The next two points should be exercised with caution. Only apply these points if it avoids leaving a blot.

· Try to avoid stacking too many checkers on a single point because this can limit your options.

· Try not to leave any gaps between points because this minimises the potential for wasted pips.

Apply these bearing-off strategies and you will enjoy winning more often on your Deluxe Backgammon set.

Bearing off against checkers in your home board.

Bearing off against a checker on the bar.

A complete list of Playing Guides is available on this link. Backgammon rules are available on this link.


  1. Ran into an odd situation last night while bearing off and couldn’t locate a rule:
    I have two checkers each on the six point and four point—none on the five. Other checkers on points two and three.
    My opponent has two checkers on the one point.
    I roll double fives:
    – I can’t move the checkers on six because they are blocked by my opponent.
    – I have no checkers on five
    – Could I move two checkers off four? Or am I stopped because I can’t move those on the six point?

    • Jason Jason

      Hi Dennis,
      The movement rules for bearing off are on our How to move the checkers in Backgammon page. The specific line which affected your position was: “If there is no checker on the point indicated by the roll, the player must make a legal move using a checker on a higher-numbered point”. Your checkers on the six point were blocked, therefore you had to forfeit your turn. I checked this using XG Mobile Backgammon and it was confirmed as having no legal moves. I have added your position as an example. I hope this answers your question. Thanks for commenting, Jason

  2. Peter Peter

    When bearing off I see a lot of people make shuffling plays or gap filling plays when they could have taken a checker off. Here is a rule of thumb that’s easily applied when bearing off in backgammon. If you roll a one and you have a checker on the one point, it is ALWAYS correct to bear that checker off.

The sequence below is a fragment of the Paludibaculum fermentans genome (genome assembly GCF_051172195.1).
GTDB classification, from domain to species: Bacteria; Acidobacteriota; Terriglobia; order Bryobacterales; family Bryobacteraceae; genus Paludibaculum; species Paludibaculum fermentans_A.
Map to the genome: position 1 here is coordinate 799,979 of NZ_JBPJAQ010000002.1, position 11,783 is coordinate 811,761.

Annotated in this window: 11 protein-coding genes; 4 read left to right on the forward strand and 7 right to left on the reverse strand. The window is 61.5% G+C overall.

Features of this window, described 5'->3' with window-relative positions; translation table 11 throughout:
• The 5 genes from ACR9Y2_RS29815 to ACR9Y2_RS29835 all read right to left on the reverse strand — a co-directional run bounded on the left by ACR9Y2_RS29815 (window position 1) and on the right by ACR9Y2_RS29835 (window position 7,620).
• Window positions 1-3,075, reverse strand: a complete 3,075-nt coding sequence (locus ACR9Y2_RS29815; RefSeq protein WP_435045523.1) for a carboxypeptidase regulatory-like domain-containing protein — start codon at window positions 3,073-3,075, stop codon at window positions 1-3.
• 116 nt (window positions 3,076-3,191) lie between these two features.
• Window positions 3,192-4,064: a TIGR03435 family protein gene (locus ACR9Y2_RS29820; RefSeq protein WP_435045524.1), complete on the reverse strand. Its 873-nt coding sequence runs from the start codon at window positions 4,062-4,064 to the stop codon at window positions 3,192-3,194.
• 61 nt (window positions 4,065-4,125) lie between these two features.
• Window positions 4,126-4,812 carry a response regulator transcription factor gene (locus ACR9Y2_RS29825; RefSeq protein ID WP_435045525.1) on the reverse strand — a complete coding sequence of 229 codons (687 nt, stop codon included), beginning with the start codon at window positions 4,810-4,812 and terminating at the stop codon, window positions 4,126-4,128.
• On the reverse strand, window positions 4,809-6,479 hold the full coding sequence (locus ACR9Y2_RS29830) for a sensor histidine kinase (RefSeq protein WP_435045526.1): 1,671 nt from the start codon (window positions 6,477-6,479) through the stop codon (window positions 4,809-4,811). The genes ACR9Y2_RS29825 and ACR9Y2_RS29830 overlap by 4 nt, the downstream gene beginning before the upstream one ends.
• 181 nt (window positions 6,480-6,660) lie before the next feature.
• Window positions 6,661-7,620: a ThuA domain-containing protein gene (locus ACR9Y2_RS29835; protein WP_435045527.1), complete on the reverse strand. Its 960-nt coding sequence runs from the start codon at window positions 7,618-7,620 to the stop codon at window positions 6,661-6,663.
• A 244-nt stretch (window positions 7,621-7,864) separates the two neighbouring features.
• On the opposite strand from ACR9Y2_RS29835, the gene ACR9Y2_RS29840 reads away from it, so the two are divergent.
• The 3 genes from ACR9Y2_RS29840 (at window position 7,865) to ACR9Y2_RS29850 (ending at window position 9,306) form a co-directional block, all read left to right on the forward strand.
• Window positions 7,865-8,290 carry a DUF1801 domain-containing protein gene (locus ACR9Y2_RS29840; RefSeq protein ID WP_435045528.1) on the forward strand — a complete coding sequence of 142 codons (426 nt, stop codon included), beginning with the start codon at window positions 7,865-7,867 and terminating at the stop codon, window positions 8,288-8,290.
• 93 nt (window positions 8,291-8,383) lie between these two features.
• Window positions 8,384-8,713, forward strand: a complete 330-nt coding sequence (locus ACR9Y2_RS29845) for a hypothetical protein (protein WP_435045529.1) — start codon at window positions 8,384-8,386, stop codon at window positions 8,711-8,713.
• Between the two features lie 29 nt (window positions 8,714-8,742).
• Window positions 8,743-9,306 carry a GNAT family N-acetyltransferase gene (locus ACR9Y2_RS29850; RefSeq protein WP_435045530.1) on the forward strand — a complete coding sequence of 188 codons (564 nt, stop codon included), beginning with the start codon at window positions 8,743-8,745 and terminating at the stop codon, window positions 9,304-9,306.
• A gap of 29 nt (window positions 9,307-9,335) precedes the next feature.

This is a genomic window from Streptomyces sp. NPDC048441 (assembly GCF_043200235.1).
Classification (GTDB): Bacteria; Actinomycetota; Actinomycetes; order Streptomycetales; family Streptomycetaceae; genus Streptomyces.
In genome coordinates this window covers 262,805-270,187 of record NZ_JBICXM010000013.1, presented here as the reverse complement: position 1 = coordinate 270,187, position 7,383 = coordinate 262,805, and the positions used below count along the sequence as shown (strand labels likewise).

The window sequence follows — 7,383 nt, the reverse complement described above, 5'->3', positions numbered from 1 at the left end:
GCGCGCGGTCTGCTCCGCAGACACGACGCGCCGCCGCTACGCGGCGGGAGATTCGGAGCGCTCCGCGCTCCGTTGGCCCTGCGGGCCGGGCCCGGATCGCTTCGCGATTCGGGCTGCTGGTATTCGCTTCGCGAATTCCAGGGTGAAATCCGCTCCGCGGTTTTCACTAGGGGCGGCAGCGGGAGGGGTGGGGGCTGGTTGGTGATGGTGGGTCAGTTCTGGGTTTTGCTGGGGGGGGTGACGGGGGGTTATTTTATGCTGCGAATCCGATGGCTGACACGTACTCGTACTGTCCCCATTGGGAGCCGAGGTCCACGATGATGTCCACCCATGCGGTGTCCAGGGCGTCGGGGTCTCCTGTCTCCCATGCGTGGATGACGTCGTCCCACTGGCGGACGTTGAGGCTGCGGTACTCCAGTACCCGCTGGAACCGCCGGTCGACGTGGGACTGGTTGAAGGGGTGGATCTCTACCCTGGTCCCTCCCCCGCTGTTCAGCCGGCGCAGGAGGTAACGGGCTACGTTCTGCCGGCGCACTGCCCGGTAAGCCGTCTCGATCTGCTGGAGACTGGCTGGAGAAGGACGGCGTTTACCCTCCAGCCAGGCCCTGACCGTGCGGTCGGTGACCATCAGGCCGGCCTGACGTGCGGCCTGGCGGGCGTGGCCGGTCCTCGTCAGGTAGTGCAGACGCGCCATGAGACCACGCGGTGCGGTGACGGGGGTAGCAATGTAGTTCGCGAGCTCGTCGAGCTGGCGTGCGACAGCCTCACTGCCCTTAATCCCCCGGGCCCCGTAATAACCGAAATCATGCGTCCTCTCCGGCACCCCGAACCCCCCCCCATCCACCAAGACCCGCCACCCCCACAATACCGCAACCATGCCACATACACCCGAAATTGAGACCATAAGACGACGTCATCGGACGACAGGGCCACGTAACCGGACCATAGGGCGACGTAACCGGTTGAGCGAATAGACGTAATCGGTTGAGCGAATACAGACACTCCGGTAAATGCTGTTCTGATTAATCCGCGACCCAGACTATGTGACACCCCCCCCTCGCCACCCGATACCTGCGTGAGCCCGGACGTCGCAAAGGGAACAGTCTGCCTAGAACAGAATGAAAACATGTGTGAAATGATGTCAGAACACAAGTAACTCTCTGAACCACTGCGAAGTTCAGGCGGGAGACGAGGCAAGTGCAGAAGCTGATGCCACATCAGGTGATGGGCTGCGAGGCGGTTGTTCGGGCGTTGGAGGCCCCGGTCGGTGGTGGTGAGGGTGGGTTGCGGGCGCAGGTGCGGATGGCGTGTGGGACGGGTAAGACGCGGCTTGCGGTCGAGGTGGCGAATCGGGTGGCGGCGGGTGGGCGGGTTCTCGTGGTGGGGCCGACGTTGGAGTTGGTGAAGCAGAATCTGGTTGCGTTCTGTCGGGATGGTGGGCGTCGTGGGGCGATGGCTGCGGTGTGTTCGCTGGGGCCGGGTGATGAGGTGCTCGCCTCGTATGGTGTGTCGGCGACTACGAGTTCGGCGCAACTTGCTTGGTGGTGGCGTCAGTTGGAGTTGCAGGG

• Jonathan Down Jonathan Down

      I’ve been wondering this for a while now… A typical situation when I’m inclined not to do this, if I have checkers on my 6 and 5 point, but not my 4 point.

      My natural instinct is to move [at least] 1 checker onto the 4 point. If you don’t do this, then you roll a 4, or worse still, a double 4, aren’t you then wasting a lot of pips?

      I’ve read your advice elsewhere so it must be good (I’m a lowly intermediate level player) but I’d like to know why you’d recommend always moving a checker off the 1 point.

      Many thanks!

      • Jason Jason

        Hi Jonathan,
        In backgammon, when you are bearing off, your priorities should be 1) not getting hit if you have your opponent’s checkers in your home board, 2) bearing off whenever possible (don’t waste pips by just spreading your pieces out if you are able to bear off, and 3) filling in gaps and spreading your pieces out if you cannot legally bear off. Thanks for taking the time to comment, Jason